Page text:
Have you ever had any issues when attempting to root your device? Let us know in the comments.

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Mattia Mercato

Mattia Mercato
Freelance Editor

A big fan of computer science and videogames for as long as he remembers, Mattia now has the chance to cultivate his passion developing apps and games for Android. His deep interest for the open source operating system goes from hardware specs to software procedures like rooting and bug fixing, or simply by trying out new apps and features.

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  • Dave Trowbridge 2
    Dave Trowbridge Mar 24, 2019 Link to comment

    I used to use the FreedomPop "free" cell service, first on an S2 and then on a Galaxy S2. After I rooted the S2, I could not reconnect to the FreedomPop service--they didn't support it on rooted devices.

  • Sunil Agarkar 1
    Sunil Agarkar Jan 15, 2019 Link to comment

    what is best alternative to MirrorGo?

  • 1
    Sakib Mohammad Aug 2, 2016 Link to comment

    Hello I am new is there any chance of brick non rooted mobile by using adb shell commands for move to data or install app to sd card pc

  • 1
    Florinda Flor Nov 22, 2015 Link to comment

    It is not true that the warranty is always lost when rooting a phone. That only happens in countries that do not respect consumer rights and favour those who live from exploiting the people. It must be the same as when you change the OS on your computer. You can install any OS you want without losing the hardware warranty. Don't believe? follow the link for a short explanation and find there the link to the longish European Union Directive with the rules. This is not knew, so I fail to understand why people in the USA keep ignoring this. To protect those exploiting people and make them accept out of their lack of knowledge?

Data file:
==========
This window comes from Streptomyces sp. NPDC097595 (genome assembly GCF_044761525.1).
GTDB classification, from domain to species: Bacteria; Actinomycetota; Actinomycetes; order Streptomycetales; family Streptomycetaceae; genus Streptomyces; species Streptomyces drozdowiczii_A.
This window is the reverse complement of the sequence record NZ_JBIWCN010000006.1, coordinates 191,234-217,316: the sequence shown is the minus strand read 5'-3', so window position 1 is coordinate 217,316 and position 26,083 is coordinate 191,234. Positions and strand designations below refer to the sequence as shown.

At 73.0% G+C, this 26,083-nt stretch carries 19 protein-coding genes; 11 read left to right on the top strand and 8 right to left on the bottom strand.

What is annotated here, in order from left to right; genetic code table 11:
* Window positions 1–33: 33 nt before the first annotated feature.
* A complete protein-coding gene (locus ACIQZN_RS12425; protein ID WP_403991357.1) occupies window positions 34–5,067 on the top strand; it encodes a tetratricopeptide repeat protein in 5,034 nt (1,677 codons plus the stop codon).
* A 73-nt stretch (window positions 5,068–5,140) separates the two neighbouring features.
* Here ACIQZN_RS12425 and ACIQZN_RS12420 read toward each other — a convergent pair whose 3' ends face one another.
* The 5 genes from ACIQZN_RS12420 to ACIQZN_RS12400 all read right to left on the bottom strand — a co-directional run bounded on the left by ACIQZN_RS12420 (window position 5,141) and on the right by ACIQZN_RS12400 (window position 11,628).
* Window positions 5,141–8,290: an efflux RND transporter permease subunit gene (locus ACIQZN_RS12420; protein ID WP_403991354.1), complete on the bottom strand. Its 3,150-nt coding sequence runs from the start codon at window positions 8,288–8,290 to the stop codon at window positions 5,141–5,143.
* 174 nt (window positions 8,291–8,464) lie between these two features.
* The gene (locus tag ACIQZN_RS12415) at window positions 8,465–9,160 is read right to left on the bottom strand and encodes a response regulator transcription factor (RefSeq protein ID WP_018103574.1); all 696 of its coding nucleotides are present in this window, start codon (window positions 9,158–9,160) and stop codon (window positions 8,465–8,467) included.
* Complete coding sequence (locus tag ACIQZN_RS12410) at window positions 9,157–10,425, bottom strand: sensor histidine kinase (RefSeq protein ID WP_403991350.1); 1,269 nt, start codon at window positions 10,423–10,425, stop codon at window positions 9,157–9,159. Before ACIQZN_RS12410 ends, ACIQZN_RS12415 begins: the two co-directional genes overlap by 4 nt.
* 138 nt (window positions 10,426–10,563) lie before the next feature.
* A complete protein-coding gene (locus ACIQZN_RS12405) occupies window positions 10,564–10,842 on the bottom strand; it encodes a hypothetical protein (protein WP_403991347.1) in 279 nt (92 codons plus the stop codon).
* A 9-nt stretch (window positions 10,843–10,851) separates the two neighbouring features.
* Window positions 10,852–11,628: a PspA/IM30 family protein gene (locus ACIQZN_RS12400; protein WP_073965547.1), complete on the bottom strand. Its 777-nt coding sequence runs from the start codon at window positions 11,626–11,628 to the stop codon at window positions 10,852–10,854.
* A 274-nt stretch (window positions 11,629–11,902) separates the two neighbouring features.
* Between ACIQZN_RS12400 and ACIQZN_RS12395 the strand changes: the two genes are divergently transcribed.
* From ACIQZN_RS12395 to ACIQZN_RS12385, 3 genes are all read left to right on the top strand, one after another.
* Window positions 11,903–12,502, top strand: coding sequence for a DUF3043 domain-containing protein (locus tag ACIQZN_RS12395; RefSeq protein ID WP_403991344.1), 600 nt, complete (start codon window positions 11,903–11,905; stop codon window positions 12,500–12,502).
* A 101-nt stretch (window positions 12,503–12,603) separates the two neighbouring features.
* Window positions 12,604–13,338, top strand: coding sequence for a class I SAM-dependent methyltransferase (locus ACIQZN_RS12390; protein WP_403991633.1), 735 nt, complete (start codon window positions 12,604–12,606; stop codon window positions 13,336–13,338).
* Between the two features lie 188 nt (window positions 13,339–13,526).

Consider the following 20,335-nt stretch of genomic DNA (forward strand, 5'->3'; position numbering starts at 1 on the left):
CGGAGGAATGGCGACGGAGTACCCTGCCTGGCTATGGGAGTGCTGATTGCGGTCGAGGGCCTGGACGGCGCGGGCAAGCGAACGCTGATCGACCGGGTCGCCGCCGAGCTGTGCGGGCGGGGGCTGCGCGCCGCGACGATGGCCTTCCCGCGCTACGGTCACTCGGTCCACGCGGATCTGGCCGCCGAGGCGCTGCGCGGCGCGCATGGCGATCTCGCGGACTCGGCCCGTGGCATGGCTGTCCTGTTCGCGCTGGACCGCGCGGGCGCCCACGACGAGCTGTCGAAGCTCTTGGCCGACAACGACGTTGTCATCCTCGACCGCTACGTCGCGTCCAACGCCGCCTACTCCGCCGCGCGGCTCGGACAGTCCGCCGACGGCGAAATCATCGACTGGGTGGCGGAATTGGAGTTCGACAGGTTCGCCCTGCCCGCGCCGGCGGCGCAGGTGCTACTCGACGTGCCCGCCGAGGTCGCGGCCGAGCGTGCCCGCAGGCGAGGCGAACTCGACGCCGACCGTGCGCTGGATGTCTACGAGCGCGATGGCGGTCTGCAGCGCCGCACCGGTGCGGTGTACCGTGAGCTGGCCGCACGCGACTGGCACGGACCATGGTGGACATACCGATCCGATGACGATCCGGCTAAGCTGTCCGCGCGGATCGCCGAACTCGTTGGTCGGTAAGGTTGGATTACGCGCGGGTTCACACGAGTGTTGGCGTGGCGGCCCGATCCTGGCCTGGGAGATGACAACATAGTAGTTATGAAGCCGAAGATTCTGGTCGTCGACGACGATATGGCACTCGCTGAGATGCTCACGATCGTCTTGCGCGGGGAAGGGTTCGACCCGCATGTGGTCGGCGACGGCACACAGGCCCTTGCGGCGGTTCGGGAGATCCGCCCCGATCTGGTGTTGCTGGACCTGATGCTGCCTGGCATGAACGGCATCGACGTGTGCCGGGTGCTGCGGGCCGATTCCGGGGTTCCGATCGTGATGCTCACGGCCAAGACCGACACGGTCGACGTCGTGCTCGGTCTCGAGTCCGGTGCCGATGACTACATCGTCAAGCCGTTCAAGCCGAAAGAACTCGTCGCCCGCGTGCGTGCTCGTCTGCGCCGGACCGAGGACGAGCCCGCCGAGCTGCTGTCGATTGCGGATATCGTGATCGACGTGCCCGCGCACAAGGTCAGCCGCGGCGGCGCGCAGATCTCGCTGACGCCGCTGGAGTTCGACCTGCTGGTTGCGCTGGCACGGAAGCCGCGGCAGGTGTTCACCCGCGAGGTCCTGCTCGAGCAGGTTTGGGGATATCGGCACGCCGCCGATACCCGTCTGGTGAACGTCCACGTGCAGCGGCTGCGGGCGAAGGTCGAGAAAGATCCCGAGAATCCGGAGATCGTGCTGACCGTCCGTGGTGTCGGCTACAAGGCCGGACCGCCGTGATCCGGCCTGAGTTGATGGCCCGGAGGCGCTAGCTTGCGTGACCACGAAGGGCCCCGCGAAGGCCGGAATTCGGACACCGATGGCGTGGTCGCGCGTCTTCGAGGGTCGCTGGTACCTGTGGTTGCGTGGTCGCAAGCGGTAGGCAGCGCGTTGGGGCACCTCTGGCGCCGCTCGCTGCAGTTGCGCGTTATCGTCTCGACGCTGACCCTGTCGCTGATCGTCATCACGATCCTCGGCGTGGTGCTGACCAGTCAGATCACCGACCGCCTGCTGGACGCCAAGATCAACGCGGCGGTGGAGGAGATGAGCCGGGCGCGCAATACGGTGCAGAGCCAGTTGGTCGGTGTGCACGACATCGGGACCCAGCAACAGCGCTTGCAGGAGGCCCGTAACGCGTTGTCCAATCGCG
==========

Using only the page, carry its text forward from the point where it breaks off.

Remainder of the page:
Well, you will have to search by yourselves because – and this is funny – comments do not accept links.

    • 2
      Dabbi G May 11, 2016 Link to comment

      In every country they have to send information about your phone to samsung korea to repair it. So if your phone is rooted your fucked.


      • 2
        Dabbi G May 11, 2016 Link to comment

        But if the hardware fails then it's should be ok.

    • 2
      haroon arif Aug 9, 2016 Link to comment

      Fuck u

    • 2
      haroon arif Aug 9, 2016 Link to comment

      Is your sister beautiful ; sexy and hot??

  • 3
    Mike Reynolds Aug 2, 2015 Link to comment

    I have never had a device that wasn't rooted, and if I know in advance it can't be rooted I won't buy a device that can't be rooted. I'm not spending 700.00 on a device and not have control over it, and I don't like all the bloatware on stock ROM's. The user interface is boring, so I "theme" mine and liven up the colors. And I would take issue with the Author saying a rooted phone is more open to Exploits. We can put the same apps on our phones as a non rooted user can, and if the hack is amazing, and they usually are, they will affect either rooted, or non rooted. SO root that bad boy and have fun. Also the developers are careful to give step by step instructions, and it isn't easy to brick a device.

    • My1 37
      My1 Aug 3, 2015 Link to comment

      well at least if you keep to the instructions and check the files' checksums properly, not much can happen

  • 10
    Douglas Nolan Jun 26, 2014 Link to comment

    .. root + Cyanogenmod .. The way to go..!!

  • 4
    Wilson Ndebay Jun 26, 2014 Link to comment

    I had someone who rooted my S4 but then I started yarnning for software updates. The guy could not able to bring it back. When I uninstalled the SuperSu app, I was able to download the latest software update but then the phone started miss behaving. The battery ran out fast, stale screen problem, and network signal lost. My carrier network could not give signal again and so I couldn't make or receive calls. I had to give it back to him to re-root. It is running great, super fast and very responsive. It is quite smooth but because of software updates, I still decided to get the S5 which I'm presently using. I wish I had the idea of getting the software updates on a rooted phone so I could go back to my S4 or root my S5.